If you have more than one cat, the general rule of thumb is one box per cat plus one. However, if you live in a studio apartment, this is insane, and you might as well just cover all your floors in a thick layer of kitty litter. If one cat is “guarding” the box, though, or a cat has developed an aversion to marking it’s territory where the other already has, you may still want to find a way to squeeze another box in the place; preferably, somewhere far away from the first one so there are no disputes.


Multiple cats usually require multiple boxes.

If you have no idea which of these circumstances apply to your cat, you can try and change one thing at a time, slowly. Changing the place of the box/litter/taking the cover off all at once is just going to make Chairman Meow have a coronary. And while that means your litterbox problems are solved, that’s just sad.

Life changes: Help your cat deal.

Though you’re aware that having your significant other move in or having that kid is going to throw the cats for a loop, you may not know how to deal with it. Some cats stop using the box purely because of changes in the rest of their daily life, or begin “marking” in other places to reassert that everything in their purview is theirs, not yours or that of  the new screamy thing that looks like a large naked mole rat.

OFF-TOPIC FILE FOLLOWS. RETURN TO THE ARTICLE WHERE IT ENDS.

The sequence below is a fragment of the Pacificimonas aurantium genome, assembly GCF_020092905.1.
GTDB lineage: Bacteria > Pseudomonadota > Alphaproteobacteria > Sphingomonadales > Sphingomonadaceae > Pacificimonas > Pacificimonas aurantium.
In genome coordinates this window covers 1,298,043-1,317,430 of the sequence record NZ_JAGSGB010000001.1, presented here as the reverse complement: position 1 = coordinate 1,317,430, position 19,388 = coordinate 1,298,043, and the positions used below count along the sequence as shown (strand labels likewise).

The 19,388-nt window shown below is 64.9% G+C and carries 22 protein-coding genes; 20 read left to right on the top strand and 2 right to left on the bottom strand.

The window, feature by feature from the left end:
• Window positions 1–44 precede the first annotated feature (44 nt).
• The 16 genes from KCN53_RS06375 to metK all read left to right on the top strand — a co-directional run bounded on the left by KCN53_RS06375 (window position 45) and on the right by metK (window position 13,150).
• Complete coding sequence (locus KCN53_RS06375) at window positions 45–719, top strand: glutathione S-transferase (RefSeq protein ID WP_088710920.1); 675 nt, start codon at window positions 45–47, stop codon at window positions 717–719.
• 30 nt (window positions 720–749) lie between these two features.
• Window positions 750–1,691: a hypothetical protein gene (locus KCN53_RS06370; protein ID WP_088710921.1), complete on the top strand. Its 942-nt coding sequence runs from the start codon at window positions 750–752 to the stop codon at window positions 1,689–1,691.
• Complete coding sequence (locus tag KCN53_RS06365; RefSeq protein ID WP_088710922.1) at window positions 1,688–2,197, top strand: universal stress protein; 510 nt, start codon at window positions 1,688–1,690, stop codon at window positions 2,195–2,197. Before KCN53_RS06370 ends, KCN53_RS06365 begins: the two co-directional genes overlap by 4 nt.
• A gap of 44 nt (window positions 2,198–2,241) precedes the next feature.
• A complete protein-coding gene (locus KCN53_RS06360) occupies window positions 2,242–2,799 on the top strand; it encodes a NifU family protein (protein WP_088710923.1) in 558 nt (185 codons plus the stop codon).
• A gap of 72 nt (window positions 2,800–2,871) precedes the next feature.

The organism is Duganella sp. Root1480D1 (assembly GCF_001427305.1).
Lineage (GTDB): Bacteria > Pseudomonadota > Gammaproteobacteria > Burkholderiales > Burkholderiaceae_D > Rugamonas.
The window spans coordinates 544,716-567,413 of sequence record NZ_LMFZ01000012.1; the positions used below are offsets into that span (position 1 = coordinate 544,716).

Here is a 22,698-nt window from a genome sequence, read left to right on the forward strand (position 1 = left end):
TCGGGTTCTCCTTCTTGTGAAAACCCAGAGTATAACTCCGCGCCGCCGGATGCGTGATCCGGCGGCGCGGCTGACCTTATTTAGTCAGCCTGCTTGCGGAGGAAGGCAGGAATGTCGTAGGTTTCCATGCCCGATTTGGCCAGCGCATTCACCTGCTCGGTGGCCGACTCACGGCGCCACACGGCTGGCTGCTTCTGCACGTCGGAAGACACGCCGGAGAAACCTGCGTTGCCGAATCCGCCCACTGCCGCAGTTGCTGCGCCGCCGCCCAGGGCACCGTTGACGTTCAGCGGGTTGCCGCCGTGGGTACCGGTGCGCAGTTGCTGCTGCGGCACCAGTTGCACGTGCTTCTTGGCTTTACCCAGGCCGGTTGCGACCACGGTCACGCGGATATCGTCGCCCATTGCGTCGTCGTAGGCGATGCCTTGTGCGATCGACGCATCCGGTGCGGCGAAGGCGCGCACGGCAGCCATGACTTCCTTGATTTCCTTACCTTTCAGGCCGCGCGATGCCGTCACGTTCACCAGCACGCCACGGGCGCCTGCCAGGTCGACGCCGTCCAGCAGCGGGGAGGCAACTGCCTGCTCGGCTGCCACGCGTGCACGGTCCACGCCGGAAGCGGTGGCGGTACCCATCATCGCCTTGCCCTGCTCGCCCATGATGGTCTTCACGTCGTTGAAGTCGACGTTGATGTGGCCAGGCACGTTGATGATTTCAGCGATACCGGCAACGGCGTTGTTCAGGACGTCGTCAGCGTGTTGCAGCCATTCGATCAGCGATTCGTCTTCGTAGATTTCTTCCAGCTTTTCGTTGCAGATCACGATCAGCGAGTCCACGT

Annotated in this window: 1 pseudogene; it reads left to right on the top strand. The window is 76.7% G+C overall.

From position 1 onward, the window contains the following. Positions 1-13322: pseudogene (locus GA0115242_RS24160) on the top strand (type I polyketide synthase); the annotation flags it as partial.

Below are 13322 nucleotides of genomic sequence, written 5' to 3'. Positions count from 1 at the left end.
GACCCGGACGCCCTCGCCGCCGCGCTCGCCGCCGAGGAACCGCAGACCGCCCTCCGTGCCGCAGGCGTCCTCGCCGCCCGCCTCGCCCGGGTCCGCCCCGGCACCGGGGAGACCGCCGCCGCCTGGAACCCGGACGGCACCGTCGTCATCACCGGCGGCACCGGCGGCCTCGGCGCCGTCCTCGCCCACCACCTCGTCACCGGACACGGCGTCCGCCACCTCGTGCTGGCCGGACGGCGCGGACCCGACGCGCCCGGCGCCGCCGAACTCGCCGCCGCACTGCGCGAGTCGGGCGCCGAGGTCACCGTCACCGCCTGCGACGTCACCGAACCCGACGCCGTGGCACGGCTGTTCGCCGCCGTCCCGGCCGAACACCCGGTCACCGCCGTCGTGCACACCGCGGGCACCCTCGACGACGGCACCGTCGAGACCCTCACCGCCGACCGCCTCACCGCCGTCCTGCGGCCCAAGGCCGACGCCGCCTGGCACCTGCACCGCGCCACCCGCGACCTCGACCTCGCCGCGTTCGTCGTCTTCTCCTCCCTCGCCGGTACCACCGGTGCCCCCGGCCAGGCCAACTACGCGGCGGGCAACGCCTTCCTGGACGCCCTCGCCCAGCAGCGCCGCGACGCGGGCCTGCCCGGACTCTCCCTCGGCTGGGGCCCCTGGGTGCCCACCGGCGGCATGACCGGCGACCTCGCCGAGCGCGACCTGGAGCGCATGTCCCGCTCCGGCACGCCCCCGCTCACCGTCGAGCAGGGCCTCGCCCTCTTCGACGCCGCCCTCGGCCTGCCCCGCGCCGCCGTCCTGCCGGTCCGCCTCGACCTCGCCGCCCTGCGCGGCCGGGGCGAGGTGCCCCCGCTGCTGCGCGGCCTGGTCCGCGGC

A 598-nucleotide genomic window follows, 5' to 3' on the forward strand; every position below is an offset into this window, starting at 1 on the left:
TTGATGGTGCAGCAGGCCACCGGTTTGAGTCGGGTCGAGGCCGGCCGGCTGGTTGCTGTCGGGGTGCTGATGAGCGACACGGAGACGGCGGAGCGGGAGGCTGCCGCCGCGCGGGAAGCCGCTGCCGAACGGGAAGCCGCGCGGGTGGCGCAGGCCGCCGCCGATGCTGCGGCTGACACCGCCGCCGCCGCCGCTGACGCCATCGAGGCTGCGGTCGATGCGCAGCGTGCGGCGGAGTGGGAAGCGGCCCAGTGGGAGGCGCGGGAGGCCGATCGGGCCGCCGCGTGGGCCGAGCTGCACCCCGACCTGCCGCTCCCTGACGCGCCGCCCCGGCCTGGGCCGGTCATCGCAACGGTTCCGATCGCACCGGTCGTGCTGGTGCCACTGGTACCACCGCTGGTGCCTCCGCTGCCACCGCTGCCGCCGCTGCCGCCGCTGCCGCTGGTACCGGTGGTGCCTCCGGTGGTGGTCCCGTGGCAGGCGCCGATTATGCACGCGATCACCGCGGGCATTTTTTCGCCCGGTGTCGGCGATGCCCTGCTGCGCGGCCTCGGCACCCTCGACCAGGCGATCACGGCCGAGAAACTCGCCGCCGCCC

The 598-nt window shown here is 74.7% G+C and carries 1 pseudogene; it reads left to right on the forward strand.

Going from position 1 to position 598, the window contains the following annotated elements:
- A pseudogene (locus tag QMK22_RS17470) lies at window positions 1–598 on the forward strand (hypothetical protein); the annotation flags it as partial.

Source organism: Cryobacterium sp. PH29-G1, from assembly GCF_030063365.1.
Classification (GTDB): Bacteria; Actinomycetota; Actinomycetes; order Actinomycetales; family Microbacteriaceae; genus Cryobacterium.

Try and keep as much of their routine the same as possible. If you’ve just had a kid, set aside a few minutes a day just with the cats. I know they’re no longer your actual “babies,” but they’ll still want the love. If you’re moving, or someone else is moving in, try to keep the general layout/placement of the litterbox area the same, and again, give a little extra love to kitty. They’re stressed. They don’t know that you decided to move because the ceiling in your last place was caving in; they think you’re moving because you hate them.